Making Clean Water Abundance a Reality

Abundant water seems like an oxymoron.

In the U.S., water is a luxury. The average American uses 170 gallons of water per day around the house. The average family of four uses 12,775 gallons of water per year just to flush the toilet! Let me ask you this: would you be willing to spend hours every day walking miles to collect your water?

One billion people don’t even have access to clean water — that would equate to one in six U.S. citizens!

Around the globe, millions of women and children do just that–about 40 pounds strapped on their back–keeping them from school and work. Their average water use: 5 gallons per day. I’d have to drink at least 3 to recover from such rigorous effort. And I don’t think I’d be carrying 170 gallons, either.

The not-for-profit Abundant Water (AW) does not believe abundant water has to be an oxymoron.

Water is essential to healthy and sustainable communities.  A safe water supply is integral to agricultural, urban and rural life and greatly affects an individual’s health as well as children’s growth and community viability. Securing a safe and healthy water supply has profound health benefits for individuals and also aids in the development and independence of communities.

Founded by 29-year old Sunny Forsyth, AW is a community from all walks of life and continents, working together to facilitate the training of village potters in the manufacture of clay-pot water filters (developed in Canberra, Australia) that remove bacteria found in dirty water.

“It’s incredible to think that in this day and age, unclean drinking water still kills more people than war,” says Forsyth.

The filters, amazingly enough, are made from natural materials found everywhere. Dirt and coffee grounds are just one possible mixture — fired in burning cow dung — demonstrated in the short video below:

Vodpod videos no longer available.

AW got their feet wet (pardon the play on words) in Lao People’s Democratic Republic following a cholera outbreak and trained a local potter in the technique of making the clay pot water filters so that she may train other local potters.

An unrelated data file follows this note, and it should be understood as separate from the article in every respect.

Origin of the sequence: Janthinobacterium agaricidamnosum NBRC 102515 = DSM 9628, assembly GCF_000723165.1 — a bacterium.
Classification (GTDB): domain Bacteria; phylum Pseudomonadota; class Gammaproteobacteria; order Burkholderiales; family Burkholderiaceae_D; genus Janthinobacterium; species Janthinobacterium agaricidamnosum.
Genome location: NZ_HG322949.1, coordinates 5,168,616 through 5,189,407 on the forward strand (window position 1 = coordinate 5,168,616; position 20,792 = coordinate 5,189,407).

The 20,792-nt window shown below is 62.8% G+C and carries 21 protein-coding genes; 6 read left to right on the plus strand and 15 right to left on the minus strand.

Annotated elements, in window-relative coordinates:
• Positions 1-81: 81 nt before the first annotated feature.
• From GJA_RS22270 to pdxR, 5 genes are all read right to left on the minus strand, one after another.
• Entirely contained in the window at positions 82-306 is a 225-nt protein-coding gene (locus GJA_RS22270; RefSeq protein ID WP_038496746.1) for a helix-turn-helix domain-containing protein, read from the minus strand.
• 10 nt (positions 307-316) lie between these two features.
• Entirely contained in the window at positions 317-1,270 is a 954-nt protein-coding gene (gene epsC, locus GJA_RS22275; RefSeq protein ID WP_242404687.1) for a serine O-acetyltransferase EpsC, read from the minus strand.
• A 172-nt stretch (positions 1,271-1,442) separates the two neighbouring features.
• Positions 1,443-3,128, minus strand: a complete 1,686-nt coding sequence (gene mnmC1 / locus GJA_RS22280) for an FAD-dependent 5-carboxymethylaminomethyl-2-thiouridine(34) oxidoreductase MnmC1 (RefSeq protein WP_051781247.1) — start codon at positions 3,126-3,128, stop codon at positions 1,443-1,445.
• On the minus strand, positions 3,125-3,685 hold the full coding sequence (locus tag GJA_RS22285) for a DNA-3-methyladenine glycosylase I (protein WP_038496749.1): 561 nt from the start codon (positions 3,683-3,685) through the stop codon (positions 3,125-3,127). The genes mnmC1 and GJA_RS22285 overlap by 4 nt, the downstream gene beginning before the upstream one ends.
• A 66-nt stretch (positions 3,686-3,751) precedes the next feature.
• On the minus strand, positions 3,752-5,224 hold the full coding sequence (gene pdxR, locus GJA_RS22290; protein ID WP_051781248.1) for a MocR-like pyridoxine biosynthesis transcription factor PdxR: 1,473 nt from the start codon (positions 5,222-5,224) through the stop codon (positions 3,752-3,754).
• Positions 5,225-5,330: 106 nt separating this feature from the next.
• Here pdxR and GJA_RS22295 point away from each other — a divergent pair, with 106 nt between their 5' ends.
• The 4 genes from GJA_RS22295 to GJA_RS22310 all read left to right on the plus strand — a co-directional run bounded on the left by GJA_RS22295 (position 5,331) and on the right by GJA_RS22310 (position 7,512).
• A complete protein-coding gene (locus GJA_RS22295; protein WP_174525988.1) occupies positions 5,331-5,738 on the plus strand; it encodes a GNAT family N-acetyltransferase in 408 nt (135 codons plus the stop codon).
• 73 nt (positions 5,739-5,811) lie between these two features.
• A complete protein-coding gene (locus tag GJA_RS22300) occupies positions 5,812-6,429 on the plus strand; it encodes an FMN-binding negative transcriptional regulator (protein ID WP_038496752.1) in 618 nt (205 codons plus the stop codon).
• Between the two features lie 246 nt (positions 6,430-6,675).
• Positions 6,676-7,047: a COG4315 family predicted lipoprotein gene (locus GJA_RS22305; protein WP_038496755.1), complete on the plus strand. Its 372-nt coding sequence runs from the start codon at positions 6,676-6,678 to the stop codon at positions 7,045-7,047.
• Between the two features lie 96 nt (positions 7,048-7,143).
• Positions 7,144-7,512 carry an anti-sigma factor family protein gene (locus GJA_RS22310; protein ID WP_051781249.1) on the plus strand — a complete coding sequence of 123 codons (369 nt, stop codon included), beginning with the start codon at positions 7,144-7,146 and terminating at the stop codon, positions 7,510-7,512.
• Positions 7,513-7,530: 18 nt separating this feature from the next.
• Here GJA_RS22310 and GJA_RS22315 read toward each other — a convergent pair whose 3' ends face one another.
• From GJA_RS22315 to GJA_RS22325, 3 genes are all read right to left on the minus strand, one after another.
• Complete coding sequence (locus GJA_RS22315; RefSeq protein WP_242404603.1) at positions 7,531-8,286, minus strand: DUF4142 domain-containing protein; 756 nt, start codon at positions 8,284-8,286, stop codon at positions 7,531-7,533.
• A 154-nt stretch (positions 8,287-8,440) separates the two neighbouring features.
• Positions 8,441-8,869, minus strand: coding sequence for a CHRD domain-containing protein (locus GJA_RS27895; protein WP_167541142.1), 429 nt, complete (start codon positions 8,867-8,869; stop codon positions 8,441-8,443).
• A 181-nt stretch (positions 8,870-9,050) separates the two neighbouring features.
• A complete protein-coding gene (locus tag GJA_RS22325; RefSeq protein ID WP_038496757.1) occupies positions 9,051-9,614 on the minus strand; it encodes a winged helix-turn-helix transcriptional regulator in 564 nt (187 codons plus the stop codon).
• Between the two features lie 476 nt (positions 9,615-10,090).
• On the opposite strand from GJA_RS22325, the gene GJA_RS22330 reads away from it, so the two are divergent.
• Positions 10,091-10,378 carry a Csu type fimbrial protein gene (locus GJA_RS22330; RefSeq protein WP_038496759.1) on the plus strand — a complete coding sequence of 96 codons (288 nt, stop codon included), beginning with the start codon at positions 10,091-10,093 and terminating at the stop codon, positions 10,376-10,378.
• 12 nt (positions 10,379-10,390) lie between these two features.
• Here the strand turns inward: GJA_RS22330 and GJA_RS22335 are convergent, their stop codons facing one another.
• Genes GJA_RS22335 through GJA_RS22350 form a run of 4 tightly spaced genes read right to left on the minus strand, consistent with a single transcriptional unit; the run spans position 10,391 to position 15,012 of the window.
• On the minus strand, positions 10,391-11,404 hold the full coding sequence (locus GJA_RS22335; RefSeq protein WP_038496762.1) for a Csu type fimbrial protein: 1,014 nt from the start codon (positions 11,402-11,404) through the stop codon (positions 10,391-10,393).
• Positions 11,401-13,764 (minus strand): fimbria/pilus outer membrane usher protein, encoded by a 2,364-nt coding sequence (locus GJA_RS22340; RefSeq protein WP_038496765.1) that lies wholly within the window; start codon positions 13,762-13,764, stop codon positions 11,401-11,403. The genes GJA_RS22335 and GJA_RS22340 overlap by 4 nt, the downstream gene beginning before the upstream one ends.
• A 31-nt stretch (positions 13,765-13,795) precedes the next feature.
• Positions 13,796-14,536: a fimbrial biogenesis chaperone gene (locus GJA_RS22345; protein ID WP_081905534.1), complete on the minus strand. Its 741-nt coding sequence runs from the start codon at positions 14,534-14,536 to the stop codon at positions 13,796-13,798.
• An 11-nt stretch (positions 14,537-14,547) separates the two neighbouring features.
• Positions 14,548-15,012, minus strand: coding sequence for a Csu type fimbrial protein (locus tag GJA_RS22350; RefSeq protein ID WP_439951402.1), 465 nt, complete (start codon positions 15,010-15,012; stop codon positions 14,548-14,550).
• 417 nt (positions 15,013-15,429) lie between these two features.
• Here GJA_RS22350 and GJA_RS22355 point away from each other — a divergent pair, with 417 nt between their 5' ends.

“Using this relatively simple clay pot system, we can remove bacteria that cause cholera, typhoid and dysentary, among others,” according to Forsyth. “Importantly, a key part of our approach is training local potters to produce these filters themselves–thus providing sustainable income as well as a lifetime supply of clean drinking water.”

The United Nations has set a target to halve the number of people without access to clean drinking water by 2015… that means around 125,000 people per day.

AW aims to make a contribution to this goal by hosting a fundraiser event in July in Canberra, Australia. Money raised will be used to provide their trained potter the means to train potters in 8 Laos villages to make filters for their own communities, who in turn will add to the Ripple Effect through training more potters in new villages.

You can help by donating $8 for 8 villages or attend the Ripple Effect fundraiser event July 3, 2010.

Here’s an animated video explaining our global water crisis:

Vodpod videos no longer available.

More about Abundant Water. Sunny Forsyth created Abundant Water in 2008 when he became aware of the lack of access to safe drinking water in rural communities in Laos while working as an Australian Youth Ambassador for Development.

“We are learning that the true meaning of ‘abundance’ is generosity and sharing. We are finding that it is not the scarcity of resources that limits development and progress but the unwillingness to share our knowledge and our lives. Through collaborating on this project we are breaking down barriers and borders and discovering our humanity and our global community.”

Currently, a training regime is under development to share the technology and model with Fremma, a Ugandan national, to introduce the Abundant Water model to the Nakivale Refugee Camp in Uganda. A training regime is also being developed with the Yurauna Centre at the Canberra Institute of Technology to share the technology and model with Indigenous Australian potters.

To learn more about Abundant Water, visit their website at Please join their facebook page and follow them on twitter @abundantwater.

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